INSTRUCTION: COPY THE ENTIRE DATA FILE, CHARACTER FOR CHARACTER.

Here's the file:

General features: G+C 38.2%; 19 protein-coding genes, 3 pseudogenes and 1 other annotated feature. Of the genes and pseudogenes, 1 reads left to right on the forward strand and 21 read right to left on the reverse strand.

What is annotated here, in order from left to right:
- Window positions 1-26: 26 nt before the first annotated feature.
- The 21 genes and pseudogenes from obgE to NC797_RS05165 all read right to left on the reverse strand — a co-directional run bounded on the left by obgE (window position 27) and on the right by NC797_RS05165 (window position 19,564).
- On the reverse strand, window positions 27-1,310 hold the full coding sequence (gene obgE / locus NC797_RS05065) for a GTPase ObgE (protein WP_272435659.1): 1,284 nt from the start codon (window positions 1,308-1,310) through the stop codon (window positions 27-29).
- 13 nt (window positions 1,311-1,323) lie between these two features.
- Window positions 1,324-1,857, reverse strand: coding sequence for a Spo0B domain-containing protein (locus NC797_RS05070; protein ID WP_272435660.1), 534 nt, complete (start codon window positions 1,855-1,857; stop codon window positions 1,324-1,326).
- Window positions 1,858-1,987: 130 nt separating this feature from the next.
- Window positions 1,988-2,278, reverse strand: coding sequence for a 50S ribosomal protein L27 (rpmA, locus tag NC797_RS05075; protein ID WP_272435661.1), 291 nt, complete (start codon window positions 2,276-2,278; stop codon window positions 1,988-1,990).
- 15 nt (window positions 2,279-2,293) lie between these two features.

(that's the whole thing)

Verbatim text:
General features: G+C 38.2%; 19 protein-coding genes, 3 pseudogenes and 1 other annotated feature. Of the genes and pseudogenes, 1 reads left to right on the forward strand and 21 read right to left on the reverse strand.

What is annotated here, in order from left to right:
- Window positions 1-26: 26 nt before the first annotated feature.
- The 21 genes and pseudogenes from obgE to NC797_RS05165 all read right to left on the reverse strand — a co-directional run bounded on the left by obgE (window position 27) and on the right by NC797_RS05165 (window position 19,564).
- On the reverse strand, window positions 27-1,310 hold the full coding sequence (gene obgE / locus NC797_RS05065) for a GTPase ObgE (protein WP_272435659.1): 1,284 nt from the start codon (window positions 1,308-1,310) through the stop codon (window positions 27-29).
- 13 nt (window positions 1,311-1,323) lie between these two features.
- Window positions 1,324-1,857, reverse strand: coding sequence for a Spo0B domain-containing protein (locus NC797_RS05070; protein ID WP_272435660.1), 534 nt, complete (start codon window positions 1,855-1,857; stop codon window positions 1,324-1,326).
- Window positions 1,858-1,987: 130 nt separating this feature from the next.
- Window positions 1,988-2,278, reverse strand: coding sequence for a 50S ribosomal protein L27 (rpmA, locus tag NC797_RS05075; protein ID WP_272435661.1), 291 nt, complete (start codon window positions 2,276-2,278; stop codon window positions 1,988-1,990).
- 15 nt (window positions 2,279-2,293) lie between these two features.